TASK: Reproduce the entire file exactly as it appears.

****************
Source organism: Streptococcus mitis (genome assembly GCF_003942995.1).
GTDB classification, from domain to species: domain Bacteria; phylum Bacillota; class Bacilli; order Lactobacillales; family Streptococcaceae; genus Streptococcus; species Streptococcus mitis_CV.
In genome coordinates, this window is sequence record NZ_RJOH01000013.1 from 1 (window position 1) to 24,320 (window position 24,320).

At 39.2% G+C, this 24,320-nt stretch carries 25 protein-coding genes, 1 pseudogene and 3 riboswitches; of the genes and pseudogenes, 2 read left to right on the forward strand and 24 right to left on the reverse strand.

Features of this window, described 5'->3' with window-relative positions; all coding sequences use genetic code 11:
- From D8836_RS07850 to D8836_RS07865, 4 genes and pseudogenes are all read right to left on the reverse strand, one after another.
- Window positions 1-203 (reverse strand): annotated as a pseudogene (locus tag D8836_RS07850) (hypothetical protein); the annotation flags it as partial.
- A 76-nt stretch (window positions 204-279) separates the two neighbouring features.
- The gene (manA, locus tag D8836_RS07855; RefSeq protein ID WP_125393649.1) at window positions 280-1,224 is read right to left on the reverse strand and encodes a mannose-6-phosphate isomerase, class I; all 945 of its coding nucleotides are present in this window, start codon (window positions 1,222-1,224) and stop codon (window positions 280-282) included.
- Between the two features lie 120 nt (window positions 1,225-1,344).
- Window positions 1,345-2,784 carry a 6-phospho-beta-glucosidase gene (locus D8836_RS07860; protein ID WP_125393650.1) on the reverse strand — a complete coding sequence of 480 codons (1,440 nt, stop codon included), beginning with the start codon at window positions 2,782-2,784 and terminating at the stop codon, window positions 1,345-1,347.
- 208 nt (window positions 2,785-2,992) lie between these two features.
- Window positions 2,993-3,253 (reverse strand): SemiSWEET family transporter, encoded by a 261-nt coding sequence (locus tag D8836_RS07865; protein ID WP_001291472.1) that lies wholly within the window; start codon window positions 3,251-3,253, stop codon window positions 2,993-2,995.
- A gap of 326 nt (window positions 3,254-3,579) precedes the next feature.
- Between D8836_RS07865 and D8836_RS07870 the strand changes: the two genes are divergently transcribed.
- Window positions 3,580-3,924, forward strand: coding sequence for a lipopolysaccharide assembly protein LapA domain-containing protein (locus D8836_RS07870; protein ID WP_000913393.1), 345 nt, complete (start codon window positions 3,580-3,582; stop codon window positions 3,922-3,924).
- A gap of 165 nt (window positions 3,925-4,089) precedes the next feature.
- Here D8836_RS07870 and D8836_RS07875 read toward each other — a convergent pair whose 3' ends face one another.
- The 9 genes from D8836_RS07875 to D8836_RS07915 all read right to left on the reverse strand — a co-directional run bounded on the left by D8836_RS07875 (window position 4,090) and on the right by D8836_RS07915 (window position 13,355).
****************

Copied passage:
Source organism: Streptococcus mitis (genome assembly GCF_003942995.1).
GTDB classification, from domain to species: domain Bacteria; phylum Bacillota; class Bacilli; order Lactobacillales; family Streptococcaceae; genus Streptococcus; species Streptococcus mitis_CV.
In genome coordinates, this window is sequence record NZ_RJOH01000013.1 from 1 (window position 1) to 24,320 (window position 24,320).

At 39.2% G+C, this 24,320-nt stretch carries 25 protein-coding genes, 1 pseudogene and 3 riboswitches; of the genes and pseudogenes, 2 read left to right on the forward strand and 24 right to left on the reverse strand.

Features of this window, described 5'->3' with window-relative positions; all coding sequences use genetic code 11:
- From D8836_RS07850 to D8836_RS07865, 4 genes and pseudogenes are all read right to left on the reverse strand, one after another.
- Window positions 1-203 (reverse strand): annotated as a pseudogene (locus tag D8836_RS07850) (hypothetical protein); the annotation flags it as partial.
- A 76-nt stretch (window positions 204-279) separates the two neighbouring features.
- The gene (manA, locus tag D8836_RS07855; RefSeq protein ID WP_125393649.1) at window positions 280-1,224 is read right to left on the reverse strand and encodes a mannose-6-phosphate isomerase, class I; all 945 of its coding nucleotides are present in this window, start codon (window positions 1,222-1,224) and stop codon (window positions 280-282) included.
- Between the two features lie 120 nt (window positions 1,225-1,344).
- Window positions 1,345-2,784 carry a 6-phospho-beta-glucosidase gene (locus D8836_RS07860; protein ID WP_125393650.1) on the reverse strand — a complete coding sequence of 480 codons (1,440 nt, stop codon included), beginning with the start codon at window positions 2,782-2,784 and terminating at the stop codon, window positions 1,345-1,347.
- 208 nt (window positions 2,785-2,992) lie between these two features.
- Window positions 2,993-3,253 (reverse strand): SemiSWEET family transporter, encoded by a 261-nt coding sequence (locus tag D8836_RS07865; protein ID WP_001291472.1) that lies wholly within the window; start codon window positions 3,251-3,253, stop codon window positions 2,993-2,995.
- A gap of 326 nt (window positions 3,254-3,579) precedes the next feature.
- Between D8836_RS07865 and D8836_RS07870 the strand changes: the two genes are divergently transcribed.
- Window positions 3,580-3,924, forward strand: coding sequence for a lipopolysaccharide assembly protein LapA domain-containing protein (locus D8836_RS07870; protein ID WP_000913393.1), 345 nt, complete (start codon window positions 3,580-3,582; stop codon window positions 3,922-3,924).
- A gap of 165 nt (window positions 3,925-4,089) precedes the next feature.
- Here D8836_RS07870 and D8836_RS07875 read toward each other — a convergent pair whose 3' ends face one another.
- The 9 genes from D8836_RS07875 to D8836_RS07915 all read right to left on the reverse strand — a co-directional run bounded on the left by D8836_RS07875 (window position 4,090) and on the right by D8836_RS07915 (window position 13,355).